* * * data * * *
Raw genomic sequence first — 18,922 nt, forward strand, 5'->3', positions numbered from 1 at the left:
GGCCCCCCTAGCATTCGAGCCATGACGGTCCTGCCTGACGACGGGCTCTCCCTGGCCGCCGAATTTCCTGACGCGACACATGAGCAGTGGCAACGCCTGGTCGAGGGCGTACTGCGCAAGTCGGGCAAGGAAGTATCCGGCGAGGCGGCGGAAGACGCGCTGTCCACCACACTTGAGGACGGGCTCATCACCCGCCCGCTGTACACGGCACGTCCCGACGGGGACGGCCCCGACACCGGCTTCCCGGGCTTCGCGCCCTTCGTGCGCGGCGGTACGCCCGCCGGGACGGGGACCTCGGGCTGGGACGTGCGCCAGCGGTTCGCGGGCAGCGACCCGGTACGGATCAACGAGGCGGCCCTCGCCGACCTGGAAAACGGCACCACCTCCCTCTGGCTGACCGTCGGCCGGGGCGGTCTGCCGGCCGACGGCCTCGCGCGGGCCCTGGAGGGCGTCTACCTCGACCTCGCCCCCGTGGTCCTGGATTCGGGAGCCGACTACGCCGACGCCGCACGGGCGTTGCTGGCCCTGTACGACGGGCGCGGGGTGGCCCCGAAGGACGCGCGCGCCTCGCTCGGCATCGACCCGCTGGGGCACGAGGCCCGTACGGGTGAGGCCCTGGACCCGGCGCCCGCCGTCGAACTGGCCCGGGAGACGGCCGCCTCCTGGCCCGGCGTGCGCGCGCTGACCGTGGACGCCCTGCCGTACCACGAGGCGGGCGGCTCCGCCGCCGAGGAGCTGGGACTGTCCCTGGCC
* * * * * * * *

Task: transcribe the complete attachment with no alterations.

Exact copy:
Raw genomic sequence first — 18,922 nt, forward strand, 5'->3', positions numbered from 1 at the left:
GGCCCCCCTAGCATTCGAGCCATGACGGTCCTGCCTGACGACGGGCTCTCCCTGGCCGCCGAATTTCCTGACGCGACACATGAGCAGTGGCAACGCCTGGTCGAGGGCGTACTGCGCAAGTCGGGCAAGGAAGTATCCGGCGAGGCGGCGGAAGACGCGCTGTCCACCACACTTGAGGACGGGCTCATCACCCGCCCGCTGTACACGGCACGTCCCGACGGGGACGGCCCCGACACCGGCTTCCCGGGCTTCGCGCCCTTCGTGCGCGGCGGTACGCCCGCCGGGACGGGGACCTCGGGCTGGGACGTGCGCCAGCGGTTCGCGGGCAGCGACCCGGTACGGATCAACGAGGCGGCCCTCGCCGACCTGGAAAACGGCACCACCTCCCTCTGGCTGACCGTCGGCCGGGGCGGTCTGCCGGCCGACGGCCTCGCGCGGGCCCTGGAGGGCGTCTACCTCGACCTCGCCCCCGTGGTCCTGGATTCGGGAGCCGACTACGCCGACGCCGCACGGGCGTTGCTGGCCCTGTACGACGGGCGCGGGGTGGCCCCGAAGGACGCGCGCGCCTCGCTCGGCATCGACCCGCTGGGGCACGAGGCCCGTACGGGTGAGGCCCTGGACCCGGCGCCCGCCGTCGAACTGGCCCGGGAGACGGCCGCCTCCTGGCCCGGCGTGCGCGCGCTGACCGTGGACGCCCTGCCGTACCACGAGGCGGGCGGCTCCGCCGCCGAGGAGCTGGGACTGTCCCTGGCC